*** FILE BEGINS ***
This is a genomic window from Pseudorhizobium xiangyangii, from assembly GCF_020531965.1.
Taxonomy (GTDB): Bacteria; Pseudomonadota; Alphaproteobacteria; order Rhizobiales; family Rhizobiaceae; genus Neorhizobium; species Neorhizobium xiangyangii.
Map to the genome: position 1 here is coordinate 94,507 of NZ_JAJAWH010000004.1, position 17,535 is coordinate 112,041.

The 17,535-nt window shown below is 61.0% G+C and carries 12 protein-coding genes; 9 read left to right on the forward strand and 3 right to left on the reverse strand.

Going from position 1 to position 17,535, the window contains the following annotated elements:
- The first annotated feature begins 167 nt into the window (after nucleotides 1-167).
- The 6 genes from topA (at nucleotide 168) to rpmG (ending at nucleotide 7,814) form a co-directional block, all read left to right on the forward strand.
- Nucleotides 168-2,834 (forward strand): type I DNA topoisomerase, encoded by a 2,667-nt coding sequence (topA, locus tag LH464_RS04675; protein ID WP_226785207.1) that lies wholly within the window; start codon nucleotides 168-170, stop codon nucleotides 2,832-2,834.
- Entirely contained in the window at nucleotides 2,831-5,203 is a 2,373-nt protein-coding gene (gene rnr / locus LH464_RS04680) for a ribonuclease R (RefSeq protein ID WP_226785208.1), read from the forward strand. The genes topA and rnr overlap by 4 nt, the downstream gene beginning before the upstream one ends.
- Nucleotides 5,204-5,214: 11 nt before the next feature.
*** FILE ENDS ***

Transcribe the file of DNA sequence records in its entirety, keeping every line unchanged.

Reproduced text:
This is a genomic window from Pseudorhizobium xiangyangii, from assembly GCF_020531965.1.
Taxonomy (GTDB): Bacteria; Pseudomonadota; Alphaproteobacteria; order Rhizobiales; family Rhizobiaceae; genus Neorhizobium; species Neorhizobium xiangyangii.
Map to the genome: position 1 here is coordinate 94,507 of NZ_JAJAWH010000004.1, position 17,535 is coordinate 112,041.

The 17,535-nt window shown below is 61.0% G+C and carries 12 protein-coding genes; 9 read left to right on the forward strand and 3 right to left on the reverse strand.

Going from position 1 to position 17,535, the window contains the following annotated elements:
- The first annotated feature begins 167 nt into the window (after nucleotides 1-167).
- The 6 genes from topA (at nucleotide 168) to rpmG (ending at nucleotide 7,814) form a co-directional block, all read left to right on the forward strand.
- Nucleotides 168-2,834 (forward strand): type I DNA topoisomerase, encoded by a 2,667-nt coding sequence (topA, locus tag LH464_RS04675; protein ID WP_226785207.1) that lies wholly within the window; start codon nucleotides 168-170, stop codon nucleotides 2,832-2,834.
- Entirely contained in the window at nucleotides 2,831-5,203 is a 2,373-nt protein-coding gene (gene rnr / locus LH464_RS04680) for a ribonuclease R (RefSeq protein ID WP_226785208.1), read from the forward strand. The genes topA and rnr overlap by 4 nt, the downstream gene beginning before the upstream one ends.
- Nucleotides 5,204-5,214: 11 nt before the next feature.